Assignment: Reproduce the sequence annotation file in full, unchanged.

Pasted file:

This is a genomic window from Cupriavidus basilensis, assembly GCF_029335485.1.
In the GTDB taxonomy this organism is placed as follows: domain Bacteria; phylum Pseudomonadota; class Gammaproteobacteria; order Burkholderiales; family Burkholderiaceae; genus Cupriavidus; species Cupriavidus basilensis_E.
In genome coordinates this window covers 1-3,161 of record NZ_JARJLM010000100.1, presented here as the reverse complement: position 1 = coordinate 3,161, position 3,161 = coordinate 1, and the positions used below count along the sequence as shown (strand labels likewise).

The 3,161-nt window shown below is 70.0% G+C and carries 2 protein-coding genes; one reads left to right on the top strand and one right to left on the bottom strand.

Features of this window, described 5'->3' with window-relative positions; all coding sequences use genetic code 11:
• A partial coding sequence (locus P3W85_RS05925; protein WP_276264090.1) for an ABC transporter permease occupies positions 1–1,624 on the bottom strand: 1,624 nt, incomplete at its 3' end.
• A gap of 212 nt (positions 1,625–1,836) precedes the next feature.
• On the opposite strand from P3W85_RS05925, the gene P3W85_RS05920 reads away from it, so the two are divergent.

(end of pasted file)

This is a genomic window from Cupriavidus basilensis, assembly GCF_029335485.1.
In the GTDB taxonomy this organism is placed as follows: domain Bacteria; phylum Pseudomonadota; class Gammaproteobacteria; order Burkholderiales; family Burkholderiaceae; genus Cupriavidus; species Cupriavidus basilensis_E.
In genome coordinates this window covers 1-3,161 of record NZ_JARJLM010000100.1, presented here as the reverse complement: position 1 = coordinate 3,161, position 3,161 = coordinate 1, and the positions used below count along the sequence as shown (strand labels likewise).

The 3,161-nt window shown below is 70.0% G+C and carries 2 protein-coding genes; one reads left to right on the top strand and one right to left on the bottom strand.

Features of this window, described 5'->3' with window-relative positions; all coding sequences use genetic code 11:
• A partial coding sequence (locus P3W85_RS05925; protein WP_276264090.1) for an ABC transporter permease occupies positions 1–1,624 on the bottom strand: 1,624 nt, incomplete at its 3' end.
• A gap of 212 nt (positions 1,625–1,836) precedes the next feature.
• On the opposite strand from P3W85_RS05925, the gene P3W85_RS05920 reads away from it, so the two are divergent.